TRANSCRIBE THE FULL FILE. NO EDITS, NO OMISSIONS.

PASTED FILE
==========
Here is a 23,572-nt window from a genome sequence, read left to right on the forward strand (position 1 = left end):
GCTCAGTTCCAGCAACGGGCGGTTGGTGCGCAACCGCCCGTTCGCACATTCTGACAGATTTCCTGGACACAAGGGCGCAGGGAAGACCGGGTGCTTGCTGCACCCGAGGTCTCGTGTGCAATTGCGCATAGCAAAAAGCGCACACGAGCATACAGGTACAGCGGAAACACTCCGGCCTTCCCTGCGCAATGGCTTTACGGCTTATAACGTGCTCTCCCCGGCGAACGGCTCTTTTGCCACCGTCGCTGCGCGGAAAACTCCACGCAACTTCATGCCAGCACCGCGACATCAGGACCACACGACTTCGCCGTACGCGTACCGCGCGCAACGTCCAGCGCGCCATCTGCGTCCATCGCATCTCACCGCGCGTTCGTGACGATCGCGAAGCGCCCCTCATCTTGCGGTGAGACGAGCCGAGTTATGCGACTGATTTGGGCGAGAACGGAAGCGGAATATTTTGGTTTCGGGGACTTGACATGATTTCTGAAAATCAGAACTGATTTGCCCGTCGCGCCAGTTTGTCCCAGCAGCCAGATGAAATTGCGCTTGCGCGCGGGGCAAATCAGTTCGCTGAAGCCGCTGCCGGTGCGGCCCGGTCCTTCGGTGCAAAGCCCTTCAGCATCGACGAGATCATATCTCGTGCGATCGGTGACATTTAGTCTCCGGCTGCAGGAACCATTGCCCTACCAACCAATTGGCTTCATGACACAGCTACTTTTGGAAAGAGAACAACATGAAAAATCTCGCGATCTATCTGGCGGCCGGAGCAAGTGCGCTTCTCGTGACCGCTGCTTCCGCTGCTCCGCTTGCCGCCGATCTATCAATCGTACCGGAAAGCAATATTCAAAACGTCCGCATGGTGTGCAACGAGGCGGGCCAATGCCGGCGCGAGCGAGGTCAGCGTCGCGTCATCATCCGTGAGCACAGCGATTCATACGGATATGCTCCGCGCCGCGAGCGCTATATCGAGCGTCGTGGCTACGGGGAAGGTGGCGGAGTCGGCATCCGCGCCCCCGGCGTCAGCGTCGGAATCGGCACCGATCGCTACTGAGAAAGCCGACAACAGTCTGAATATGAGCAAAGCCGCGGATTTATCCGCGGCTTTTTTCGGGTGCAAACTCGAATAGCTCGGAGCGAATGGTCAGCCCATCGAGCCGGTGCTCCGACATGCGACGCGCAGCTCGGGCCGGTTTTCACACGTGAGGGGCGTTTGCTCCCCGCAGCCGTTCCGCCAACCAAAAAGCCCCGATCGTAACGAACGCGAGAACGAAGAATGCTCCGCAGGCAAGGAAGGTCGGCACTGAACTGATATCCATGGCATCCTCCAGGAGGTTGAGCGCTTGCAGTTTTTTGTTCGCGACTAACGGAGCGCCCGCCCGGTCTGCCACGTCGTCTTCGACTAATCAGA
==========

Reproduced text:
Here is a 23,572-nt window from a genome sequence, read left to right on the forward strand (position 1 = left end):
GCTCAGTTCCAGCAACGGGCGGTTGGTGCGCAACCGCCCGTTCGCACATTCTGACAGATTTCCTGGACACAAGGGCGCAGGGAAGACCGGGTGCTTGCTGCACCCGAGGTCTCGTGTGCAATTGCGCATAGCAAAAAGCGCACACGAGCATACAGGTACAGCGGAAACACTCCGGCCTTCCCTGCGCAATGGCTTTACGGCTTATAACGTGCTCTCCCCGGCGAACGGCTCTTTTGCCACCGTCGCTGCGCGGAAAACTCCACGCAACTTCATGCCAGCACCGCGACATCAGGACCACACGACTTCGCCGTACGCGTACCGCGCGCAACGTCCAGCGCGCCATCTGCGTCCATCGCATCTCACCGCGCGTTCGTGACGATCGCGAAGCGCCCCTCATCTTGCGGTGAGACGAGCCGAGTTATGCGACTGATTTGGGCGAGAACGGAAGCGGAATATTTTGGTTTCGGGGACTTGACATGATTTCTGAAAATCAGAACTGATTTGCCCGTCGCGCCAGTTTGTCCCAGCAGCCAGATGAAATTGCGCTTGCGCGCGGGGCAAATCAGTTCGCTGAAGCCGCTGCCGGTGCGGCCCGGTCCTTCGGTGCAAAGCCCTTCAGCATCGACGAGATCATATCTCGTGCGATCGGTGACATTTAGTCTCCGGCTGCAGGAACCATTGCCCTACCAACCAATTGGCTTCATGACACAGCTACTTTTGGAAAGAGAACAACATGAAAAATCTCGCGATCTATCTGGCGGCCGGAGCAAGTGCGCTTCTCGTGACCGCTGCTTCCGCTGCTCCGCTTGCCGCCGATCTATCAATCGTACCGGAAAGCAATATTCAAAACGTCCGCATGGTGTGCAACGAGGCGGGCCAATGCCGGCGCGAGCGAGGTCAGCGTCGCGTCATCATCCGTGAGCACAGCGATTCATACGGATATGCTCCGCGCCGCGAGCGCTATATCGAGCGTCGTGGCTACGGGGAAGGTGGCGGAGTCGGCATCCGCGCCCCCGGCGTCAGCGTCGGAATCGGCACCGATCGCTACTGAGAAAGCCGACAACAGTCTGAATATGAGCAAAGCCGCGGATTTATCCGCGGCTTTTTTCGGGTGCAAACTCGAATAGCTCGGAGCGAATGGTCAGCCCATCGAGCCGGTGCTCCGACATGCGACGCGCAGCTCGGGCCGGTTTTCACACGTGAGGGGCGTTTGCTCCCCGCAGCCGTTCCGCCAACCAAAAAGCCCCGATCGTAACGAACGCGAGAACGAAGAATGCTCCGCAGGCAAGGAAGGTCGGCACTGAACTGATATCCATGGCATCCTCCAGGAGGTTGAGCGCTTGCAGTTTTTTGTTCGCGACTAACGGAGCGCCCGCCCGGTCTGCCACGTCGTCTTCGACTAATCAGA